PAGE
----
The most common symptoms of an acute allergic (anaphylactic) reaction to a food include such things as:  itching around the mouth and lips, swelling of the throat, difficulty breathing, cough, shortness of breath, wheezing, nausea, abdominal pain, vomiting, diarrhea, flushing, and or hives.  A person may present with only a few of these symptoms after being exposed to a food, or may have multiple symptoms that occur.  The most common symptom of an allergic reaction is with the acute onset of hives (urticaria) and itching, which may then be followed by other symptoms of respiratory or gastrointestinal tract.


An allergic reaction to food is a medical emergency and may cause serious of even life threatening reactions and requires immediate treatment. If this is a new onset food allergy and a person is thought to be symptomatic call 911 as a serious reaction can happen quite quickly.  If there is a known food allergy and someone is inadvertently exposed to the food, they should carry injectable epinephrine and use it immediately along with an antihistamine….then call their doctor or go to the emergency room for follow up. Remember,  anaphylaxis is life threatening! 


Food intolerance is a different story. It is NOT an immune mediated event and while you may feel miserable after ingesting certain food, such as milk, it is not life threatening. In most cases of food intolerance a person learns that they may ingest small amounts of the offending food without any problems (maybe a small scoop of ice cream), but cannot tolerate drinking an entire glass of milk without experiencing GI complaints, often with abdominal cramping and diarrhea. Lactose seems to be one of the most common offending agents, while others seem to be sensitive to gluten or even food additives like sulfites and dyes.  The best treatment for this is to stay away from foods that cause you to have symptoms, or to only ingest small amounts.


So, if you have a relative with true food allergies make sure to check with them before planning a meal and avoid cross contamination of foods during preparation. For those with intolerances….they may just choose to skip the offending food and double up on others!


Happy Holidays!!

Daily Dose

Penicillin Allergy

1:30 to read

Has your child ever been labelled “penicillin allergic”?  Interestingly, up to 10% of people (of all ages) report having a penicillin allergy, but only about 1% are truly allergic. I see this often in my own practice, especially when seeing a new patient and inquiring about drug allergies, and the parent replies, “ she is penicillin allergic, and developed a rash when she was younger”.  In many if not most of those cases the child is not allergic to penicillin.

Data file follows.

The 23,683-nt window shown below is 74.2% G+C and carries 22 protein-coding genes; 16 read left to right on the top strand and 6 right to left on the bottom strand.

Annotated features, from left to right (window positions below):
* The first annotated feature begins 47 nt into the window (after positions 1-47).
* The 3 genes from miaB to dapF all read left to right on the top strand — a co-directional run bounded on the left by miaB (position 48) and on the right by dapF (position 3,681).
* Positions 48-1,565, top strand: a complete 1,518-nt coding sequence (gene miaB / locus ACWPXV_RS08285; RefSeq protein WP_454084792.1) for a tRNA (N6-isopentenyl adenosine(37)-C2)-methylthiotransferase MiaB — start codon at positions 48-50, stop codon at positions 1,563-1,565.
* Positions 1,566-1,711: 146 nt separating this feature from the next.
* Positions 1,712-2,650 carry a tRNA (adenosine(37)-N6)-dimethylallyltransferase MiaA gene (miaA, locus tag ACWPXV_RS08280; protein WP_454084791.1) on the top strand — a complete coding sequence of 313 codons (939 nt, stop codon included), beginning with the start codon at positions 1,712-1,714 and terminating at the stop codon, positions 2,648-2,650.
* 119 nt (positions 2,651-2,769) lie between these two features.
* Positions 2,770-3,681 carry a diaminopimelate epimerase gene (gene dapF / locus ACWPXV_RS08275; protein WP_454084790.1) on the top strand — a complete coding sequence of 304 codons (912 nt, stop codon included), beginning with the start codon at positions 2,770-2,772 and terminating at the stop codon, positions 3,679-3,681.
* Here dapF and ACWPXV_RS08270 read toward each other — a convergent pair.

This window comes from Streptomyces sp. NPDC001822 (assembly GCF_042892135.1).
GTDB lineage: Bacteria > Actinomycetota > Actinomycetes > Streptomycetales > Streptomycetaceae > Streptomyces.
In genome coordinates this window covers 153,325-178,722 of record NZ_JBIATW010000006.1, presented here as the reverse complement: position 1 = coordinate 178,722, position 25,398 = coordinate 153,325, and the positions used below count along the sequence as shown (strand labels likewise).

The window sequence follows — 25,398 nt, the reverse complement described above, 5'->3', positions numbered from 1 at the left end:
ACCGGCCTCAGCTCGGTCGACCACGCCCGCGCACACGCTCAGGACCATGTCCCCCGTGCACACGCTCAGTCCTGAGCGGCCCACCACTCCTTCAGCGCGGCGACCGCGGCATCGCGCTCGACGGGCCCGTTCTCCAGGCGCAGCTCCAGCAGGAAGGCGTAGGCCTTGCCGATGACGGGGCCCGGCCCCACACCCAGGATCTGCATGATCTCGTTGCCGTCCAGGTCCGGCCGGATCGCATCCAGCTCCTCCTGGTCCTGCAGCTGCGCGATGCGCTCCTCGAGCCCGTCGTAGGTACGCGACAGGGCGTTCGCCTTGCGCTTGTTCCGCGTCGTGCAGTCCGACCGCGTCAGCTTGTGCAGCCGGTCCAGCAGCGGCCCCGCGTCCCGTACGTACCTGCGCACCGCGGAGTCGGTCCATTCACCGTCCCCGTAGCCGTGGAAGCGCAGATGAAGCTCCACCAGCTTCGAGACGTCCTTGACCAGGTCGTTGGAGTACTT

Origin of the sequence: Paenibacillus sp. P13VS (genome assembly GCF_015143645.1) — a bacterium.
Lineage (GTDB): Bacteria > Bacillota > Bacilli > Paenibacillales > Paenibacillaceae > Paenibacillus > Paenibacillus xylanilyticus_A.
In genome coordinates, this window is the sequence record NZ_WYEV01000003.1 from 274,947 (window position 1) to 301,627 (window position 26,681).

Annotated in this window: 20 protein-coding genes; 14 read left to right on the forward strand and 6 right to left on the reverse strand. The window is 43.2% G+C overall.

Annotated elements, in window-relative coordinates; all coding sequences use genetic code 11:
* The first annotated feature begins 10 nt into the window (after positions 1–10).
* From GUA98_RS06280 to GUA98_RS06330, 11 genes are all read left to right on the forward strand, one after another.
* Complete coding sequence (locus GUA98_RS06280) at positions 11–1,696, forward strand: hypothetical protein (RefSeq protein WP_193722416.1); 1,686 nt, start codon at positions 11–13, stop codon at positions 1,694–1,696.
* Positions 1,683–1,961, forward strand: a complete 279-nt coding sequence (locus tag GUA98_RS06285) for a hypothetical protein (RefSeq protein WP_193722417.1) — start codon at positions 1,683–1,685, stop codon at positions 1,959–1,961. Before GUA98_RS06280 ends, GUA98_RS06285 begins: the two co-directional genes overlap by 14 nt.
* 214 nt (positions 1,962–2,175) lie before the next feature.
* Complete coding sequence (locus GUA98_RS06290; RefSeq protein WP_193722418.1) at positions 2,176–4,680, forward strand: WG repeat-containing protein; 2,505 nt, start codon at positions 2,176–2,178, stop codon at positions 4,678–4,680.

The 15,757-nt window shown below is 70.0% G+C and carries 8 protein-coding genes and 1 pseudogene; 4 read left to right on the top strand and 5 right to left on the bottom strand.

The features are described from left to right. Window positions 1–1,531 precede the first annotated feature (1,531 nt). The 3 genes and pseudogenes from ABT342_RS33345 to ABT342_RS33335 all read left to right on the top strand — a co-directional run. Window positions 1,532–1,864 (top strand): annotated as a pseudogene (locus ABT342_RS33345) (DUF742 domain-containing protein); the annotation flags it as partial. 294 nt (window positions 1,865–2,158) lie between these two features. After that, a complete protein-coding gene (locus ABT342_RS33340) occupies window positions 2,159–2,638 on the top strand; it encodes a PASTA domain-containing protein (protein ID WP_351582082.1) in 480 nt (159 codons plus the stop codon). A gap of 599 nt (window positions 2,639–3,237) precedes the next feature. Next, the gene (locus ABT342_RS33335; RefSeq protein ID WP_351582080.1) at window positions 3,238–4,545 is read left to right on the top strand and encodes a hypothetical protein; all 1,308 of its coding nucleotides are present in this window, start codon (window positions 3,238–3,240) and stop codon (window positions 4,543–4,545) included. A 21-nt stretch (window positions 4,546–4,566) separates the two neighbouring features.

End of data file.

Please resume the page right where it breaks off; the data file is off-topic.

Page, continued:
Penicillins are a class of antibiotics known as beta-lactams and include not only penicillin but  amoxicillin, augmentin, oxacillin and nafcillin, just to name a few.  If you are incorrectly identified as penicillin allergic, when your doctor needs to prescribe an antibiotic they may resort to another class of antibiotic, which are not only more expensive but often may cause more side effects.  


Penicillins are the antibiotic of choice and the first line treatment for many pediatric bacterial illnesses including otitis ( ear infections ), strep throat, and sinus infections. They are not only effective, but they are typically inexpensive and have few side effects….which includes allergic reactions.


Penicillin allergy is an immune - mediated reaction which usually causes hives ( raised rash ), face or throat swelling, difficulty breathing and in some cases life threatening anaphylaxis.  Intolerance to penicillin is different than being allergic, and in this case symptoms are more likely nausea, diarrhea, headache or dizziness, which may make you uncomfortable but are not immune mediated. 


In pediatrics, many children present with a viral illness that includes several days of fever and upper respiratory symptoms, and are then also found to have an ear infection. They are given a prescription for amoxicillin and several days later develop a rash. Many viral infections in children also cause a rash, which is typically red, flat and covers the trunk, face and extremities and does not cause any other symptoms which are seen with a true penicillin allergy.  This rash is benign, but unfortunately many young children will be seen at an urgent care or even an ER due to the rash. The parents are told that their child is penicillin allergic and the antibiotic is changed…and the label “pen allergic” sticks….for many years or even life.  I even saw this rash occur in one of my own sons while on an antibiotic. He is NOT allergic!